My name is John. I was a career firefighter/paramedic who was exposed to a person with COVID at work in December 2020 before vaccines were available. Three days later, I was symptomatic and tested positive.
For the next four weeks, I battled symptoms of high fever, chills, extreme fatigue, head-to-toe muscle ache, and crushing headaches, requiring two trips to the emergency room, once by ambulance.
At that time in the pandemic (still similar now), they could only administer fluids and pain medication. While my oxygen sats did drop below 90, for the most part, it spared my lungs.
Feeling “better,” I returned to my job in February 2021. But I soon found that I had problems getting through my 48-hour shifts, with headaches, heart palpitations, fatigue, and concentration problems. In March 2021, my doctor referred me to a long COVID program at NJH hospital in Denver.
In May 2021, the long COVID program began assessments and “treatment”. They diagnosed me with long COVID syndrome and counseled me that if I exceeded physical, mental, or emotional boundaries, I would set my healing back and suggested pacing my activity and ramping them up slowly.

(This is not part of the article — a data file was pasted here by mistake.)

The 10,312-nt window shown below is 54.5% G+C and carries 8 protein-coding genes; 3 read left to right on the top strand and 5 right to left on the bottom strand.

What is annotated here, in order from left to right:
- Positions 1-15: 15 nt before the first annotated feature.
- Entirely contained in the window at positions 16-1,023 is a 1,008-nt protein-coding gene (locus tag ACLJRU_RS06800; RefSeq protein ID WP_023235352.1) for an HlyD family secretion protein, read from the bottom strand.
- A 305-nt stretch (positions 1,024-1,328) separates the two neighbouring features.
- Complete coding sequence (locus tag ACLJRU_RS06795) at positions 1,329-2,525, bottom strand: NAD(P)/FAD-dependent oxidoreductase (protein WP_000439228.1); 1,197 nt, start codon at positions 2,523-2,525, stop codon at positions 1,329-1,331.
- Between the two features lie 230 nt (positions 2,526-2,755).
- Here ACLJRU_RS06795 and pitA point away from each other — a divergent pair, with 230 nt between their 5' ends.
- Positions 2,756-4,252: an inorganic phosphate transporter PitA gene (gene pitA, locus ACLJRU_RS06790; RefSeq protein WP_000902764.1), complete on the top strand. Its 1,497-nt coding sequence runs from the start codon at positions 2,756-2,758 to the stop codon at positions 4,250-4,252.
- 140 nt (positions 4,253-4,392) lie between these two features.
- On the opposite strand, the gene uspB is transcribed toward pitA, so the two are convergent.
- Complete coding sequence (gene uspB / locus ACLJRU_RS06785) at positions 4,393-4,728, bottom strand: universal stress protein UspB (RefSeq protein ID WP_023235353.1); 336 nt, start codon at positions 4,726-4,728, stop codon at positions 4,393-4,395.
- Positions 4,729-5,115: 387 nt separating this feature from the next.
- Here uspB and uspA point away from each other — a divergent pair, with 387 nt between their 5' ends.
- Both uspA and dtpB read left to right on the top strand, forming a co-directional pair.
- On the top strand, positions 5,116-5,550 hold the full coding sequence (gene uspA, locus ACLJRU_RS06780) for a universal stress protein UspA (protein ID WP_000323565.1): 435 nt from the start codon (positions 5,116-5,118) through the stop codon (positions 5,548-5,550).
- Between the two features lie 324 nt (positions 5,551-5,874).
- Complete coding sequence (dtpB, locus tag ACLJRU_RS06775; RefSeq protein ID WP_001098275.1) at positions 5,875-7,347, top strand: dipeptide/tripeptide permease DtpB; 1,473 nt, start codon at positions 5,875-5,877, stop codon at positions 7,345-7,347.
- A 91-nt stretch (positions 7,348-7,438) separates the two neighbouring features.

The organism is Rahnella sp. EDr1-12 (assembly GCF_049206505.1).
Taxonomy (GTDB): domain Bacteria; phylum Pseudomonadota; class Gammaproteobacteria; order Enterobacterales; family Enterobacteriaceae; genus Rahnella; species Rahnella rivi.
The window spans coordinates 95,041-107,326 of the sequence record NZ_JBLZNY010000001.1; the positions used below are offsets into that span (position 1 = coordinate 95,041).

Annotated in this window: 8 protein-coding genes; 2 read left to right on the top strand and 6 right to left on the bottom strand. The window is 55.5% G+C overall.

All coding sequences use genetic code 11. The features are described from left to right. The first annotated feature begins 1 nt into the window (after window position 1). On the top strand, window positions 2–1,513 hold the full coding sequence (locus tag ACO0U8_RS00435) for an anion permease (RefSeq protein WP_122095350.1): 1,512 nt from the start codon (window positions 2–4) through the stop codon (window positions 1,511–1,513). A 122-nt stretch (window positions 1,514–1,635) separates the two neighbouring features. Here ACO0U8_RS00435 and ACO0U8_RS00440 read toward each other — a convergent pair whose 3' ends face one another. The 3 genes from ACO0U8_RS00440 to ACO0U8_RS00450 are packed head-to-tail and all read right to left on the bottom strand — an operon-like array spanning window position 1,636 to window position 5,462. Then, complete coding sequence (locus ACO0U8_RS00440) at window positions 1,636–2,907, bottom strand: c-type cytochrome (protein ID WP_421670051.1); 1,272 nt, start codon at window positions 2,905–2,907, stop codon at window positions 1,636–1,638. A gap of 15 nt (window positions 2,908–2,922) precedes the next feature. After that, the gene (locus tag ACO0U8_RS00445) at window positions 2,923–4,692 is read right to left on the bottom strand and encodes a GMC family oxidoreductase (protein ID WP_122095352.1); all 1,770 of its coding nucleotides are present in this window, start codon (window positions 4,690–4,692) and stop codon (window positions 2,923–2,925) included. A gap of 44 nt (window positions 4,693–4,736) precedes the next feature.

I laughed because that is not possible as a firefighter.
Anyway, I slogged through 2021 and into 2022 taking sick time often and never getting better, and having symptoms come and go. In the spring of 2022, I was positively diagnosed with POTS / Dysautonomia.
In March 2022, while driving to work, I passed out fully and was taken to the hospital. Of course, they found no cause. I went off from my job on short-term disability.
My cardiologist implanted a loop monitor to try to catch heart arrhythmias that might explain my syncopal event. In June I passed out again, and they found a sinus pause and implanted a pacemaker.
This helped me from passing out again, but meanwhile, neuropathy and headaches and fatigue that I had since 2021 began to get worse, impacting my ability to walk.
As a result, I filed for and received permanent total disability from my career as a firefighter.